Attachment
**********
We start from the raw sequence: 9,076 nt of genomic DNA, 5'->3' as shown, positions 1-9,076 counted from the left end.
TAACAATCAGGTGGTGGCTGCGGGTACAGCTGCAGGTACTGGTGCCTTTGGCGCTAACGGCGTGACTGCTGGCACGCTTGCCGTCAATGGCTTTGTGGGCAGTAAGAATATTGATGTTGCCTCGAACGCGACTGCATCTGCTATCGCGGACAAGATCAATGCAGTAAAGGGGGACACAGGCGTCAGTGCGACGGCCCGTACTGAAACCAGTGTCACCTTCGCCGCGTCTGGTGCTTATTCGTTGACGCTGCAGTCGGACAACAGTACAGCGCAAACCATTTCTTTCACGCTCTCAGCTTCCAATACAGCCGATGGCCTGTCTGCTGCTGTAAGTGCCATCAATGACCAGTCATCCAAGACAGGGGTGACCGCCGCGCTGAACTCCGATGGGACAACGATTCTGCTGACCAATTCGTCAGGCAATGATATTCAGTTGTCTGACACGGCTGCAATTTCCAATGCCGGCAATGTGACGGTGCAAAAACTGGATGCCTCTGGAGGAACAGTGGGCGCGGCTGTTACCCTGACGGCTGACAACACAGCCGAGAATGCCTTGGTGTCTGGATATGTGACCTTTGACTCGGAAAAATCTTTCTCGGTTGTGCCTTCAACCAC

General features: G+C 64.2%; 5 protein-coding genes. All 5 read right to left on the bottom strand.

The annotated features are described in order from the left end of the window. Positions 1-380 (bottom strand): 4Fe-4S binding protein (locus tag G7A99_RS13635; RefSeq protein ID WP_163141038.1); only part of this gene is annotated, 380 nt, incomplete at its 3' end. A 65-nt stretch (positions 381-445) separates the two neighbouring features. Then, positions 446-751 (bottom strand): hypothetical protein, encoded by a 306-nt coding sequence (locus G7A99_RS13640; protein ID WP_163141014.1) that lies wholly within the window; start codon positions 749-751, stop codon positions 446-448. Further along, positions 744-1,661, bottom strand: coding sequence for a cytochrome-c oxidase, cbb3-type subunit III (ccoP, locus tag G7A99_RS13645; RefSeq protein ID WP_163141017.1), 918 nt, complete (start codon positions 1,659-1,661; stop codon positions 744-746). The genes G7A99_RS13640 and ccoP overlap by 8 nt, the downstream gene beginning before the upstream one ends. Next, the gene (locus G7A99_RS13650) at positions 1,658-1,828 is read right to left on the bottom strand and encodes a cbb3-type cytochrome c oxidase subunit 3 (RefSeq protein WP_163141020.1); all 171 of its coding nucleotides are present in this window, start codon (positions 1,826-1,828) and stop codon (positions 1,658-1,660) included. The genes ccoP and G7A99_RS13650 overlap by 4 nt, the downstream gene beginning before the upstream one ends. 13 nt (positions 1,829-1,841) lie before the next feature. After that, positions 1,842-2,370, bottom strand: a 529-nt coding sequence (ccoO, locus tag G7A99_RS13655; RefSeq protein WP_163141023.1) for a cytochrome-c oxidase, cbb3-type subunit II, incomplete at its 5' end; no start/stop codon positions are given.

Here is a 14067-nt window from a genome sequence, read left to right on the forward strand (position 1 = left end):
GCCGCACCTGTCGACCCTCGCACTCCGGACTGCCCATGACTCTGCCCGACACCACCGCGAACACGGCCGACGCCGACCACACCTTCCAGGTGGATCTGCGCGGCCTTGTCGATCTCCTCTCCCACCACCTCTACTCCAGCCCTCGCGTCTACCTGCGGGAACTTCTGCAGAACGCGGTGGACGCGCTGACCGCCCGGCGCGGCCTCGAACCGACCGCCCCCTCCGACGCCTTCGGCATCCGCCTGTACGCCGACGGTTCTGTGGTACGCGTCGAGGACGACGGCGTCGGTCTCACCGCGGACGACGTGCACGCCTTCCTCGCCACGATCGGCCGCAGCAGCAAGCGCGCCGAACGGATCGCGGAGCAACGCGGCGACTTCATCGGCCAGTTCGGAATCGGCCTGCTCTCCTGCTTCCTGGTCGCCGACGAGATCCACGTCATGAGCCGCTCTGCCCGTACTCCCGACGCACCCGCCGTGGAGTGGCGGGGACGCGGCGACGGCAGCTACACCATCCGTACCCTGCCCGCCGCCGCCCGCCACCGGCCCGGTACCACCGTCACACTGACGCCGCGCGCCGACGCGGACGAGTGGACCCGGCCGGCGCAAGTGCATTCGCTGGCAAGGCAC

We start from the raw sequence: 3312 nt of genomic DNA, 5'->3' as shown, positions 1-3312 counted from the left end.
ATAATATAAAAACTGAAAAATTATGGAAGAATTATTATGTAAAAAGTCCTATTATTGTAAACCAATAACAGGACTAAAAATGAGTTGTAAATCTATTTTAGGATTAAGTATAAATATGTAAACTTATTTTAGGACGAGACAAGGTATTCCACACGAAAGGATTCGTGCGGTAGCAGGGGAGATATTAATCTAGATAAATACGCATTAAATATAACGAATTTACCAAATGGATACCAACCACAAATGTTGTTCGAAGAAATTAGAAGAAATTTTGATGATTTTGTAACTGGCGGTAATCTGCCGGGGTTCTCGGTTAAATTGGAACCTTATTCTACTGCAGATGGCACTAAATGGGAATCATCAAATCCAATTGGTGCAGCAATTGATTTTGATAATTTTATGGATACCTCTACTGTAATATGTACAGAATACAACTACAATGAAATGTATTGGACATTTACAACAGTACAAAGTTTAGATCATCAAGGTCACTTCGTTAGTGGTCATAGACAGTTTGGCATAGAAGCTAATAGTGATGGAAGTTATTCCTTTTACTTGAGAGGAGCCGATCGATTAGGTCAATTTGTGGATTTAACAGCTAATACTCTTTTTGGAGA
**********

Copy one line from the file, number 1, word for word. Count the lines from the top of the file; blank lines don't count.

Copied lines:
We start from the raw sequence: 9,076 nt of genomic DNA, 5'->3' as shown, positions 1-9,076 counted from the left end.